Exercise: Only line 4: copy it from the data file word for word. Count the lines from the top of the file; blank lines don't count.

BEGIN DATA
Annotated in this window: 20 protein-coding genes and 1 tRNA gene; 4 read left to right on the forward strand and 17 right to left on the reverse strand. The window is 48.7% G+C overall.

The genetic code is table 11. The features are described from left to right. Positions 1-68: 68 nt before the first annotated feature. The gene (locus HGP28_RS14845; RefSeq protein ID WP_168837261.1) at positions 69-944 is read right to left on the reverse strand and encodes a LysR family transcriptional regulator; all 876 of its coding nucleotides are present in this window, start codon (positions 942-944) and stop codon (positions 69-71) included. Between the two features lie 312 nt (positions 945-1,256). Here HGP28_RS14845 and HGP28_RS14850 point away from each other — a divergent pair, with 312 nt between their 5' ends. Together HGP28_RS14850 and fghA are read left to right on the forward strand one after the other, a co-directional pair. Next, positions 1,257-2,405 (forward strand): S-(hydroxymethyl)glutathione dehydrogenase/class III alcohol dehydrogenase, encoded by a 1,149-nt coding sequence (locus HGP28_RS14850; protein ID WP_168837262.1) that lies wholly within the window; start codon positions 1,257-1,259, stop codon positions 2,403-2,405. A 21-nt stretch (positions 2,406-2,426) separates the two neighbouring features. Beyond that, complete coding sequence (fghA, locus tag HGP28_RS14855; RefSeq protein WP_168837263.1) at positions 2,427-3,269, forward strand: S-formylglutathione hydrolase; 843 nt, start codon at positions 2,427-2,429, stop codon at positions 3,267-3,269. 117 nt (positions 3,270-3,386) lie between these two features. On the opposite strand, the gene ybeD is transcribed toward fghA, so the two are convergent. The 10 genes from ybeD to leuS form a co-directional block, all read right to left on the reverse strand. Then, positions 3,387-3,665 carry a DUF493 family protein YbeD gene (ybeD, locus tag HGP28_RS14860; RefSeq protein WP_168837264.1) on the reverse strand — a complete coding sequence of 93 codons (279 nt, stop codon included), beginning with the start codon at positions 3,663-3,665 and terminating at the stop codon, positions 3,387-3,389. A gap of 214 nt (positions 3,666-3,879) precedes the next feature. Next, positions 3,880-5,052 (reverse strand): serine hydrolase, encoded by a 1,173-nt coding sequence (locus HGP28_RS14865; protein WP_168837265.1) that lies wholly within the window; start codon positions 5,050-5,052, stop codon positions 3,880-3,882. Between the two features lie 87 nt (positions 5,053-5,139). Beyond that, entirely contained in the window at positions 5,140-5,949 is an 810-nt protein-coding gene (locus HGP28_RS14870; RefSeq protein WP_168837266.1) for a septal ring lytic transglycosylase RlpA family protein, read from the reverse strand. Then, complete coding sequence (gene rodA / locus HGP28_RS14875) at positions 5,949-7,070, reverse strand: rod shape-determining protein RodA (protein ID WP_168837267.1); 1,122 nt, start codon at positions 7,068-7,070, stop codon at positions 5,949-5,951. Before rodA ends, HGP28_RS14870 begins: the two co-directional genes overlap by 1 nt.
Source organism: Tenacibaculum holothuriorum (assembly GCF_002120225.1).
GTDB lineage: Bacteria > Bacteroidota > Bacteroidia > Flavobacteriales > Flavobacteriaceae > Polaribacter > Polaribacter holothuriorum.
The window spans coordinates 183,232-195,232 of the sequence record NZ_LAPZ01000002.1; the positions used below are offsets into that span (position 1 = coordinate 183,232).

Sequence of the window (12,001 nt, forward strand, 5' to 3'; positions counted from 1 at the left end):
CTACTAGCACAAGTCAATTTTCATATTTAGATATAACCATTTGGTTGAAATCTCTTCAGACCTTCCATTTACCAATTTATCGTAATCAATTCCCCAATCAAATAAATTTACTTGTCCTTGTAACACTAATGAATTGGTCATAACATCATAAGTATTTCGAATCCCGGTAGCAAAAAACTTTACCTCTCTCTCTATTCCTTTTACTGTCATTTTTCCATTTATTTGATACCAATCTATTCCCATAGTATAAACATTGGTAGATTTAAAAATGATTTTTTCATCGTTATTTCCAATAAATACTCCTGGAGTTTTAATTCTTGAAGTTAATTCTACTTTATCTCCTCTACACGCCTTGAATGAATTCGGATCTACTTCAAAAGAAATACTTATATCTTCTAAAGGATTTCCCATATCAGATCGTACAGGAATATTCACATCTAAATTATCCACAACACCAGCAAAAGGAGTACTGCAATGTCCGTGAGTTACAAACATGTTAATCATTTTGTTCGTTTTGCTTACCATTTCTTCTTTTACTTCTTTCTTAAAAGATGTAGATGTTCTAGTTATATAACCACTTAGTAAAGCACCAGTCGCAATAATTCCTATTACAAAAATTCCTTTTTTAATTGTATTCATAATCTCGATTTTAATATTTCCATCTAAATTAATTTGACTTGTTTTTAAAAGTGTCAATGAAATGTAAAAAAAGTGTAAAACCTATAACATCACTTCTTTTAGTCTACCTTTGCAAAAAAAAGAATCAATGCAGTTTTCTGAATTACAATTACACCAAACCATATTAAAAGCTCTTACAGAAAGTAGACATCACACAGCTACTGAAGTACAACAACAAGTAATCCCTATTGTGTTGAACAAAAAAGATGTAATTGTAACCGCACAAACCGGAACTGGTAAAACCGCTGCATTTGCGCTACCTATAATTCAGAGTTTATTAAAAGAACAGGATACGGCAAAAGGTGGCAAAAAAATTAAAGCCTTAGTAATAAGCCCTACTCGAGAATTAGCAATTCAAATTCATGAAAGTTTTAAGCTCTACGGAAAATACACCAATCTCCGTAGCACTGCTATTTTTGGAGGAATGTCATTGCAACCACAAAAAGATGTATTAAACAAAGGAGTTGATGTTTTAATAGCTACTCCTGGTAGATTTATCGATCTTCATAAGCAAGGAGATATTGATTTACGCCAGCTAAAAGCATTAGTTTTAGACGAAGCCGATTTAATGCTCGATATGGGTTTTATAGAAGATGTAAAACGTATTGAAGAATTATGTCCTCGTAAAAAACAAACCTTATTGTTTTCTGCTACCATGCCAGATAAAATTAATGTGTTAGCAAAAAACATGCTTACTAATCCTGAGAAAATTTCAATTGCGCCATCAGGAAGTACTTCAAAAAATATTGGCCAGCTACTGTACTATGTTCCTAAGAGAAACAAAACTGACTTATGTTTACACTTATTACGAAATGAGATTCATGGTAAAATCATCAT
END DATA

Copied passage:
GTDB lineage: Bacteria > Bacteroidota > Bacteroidia > Flavobacteriales > Flavobacteriaceae > Polaribacter > Polaribacter holothuriorum.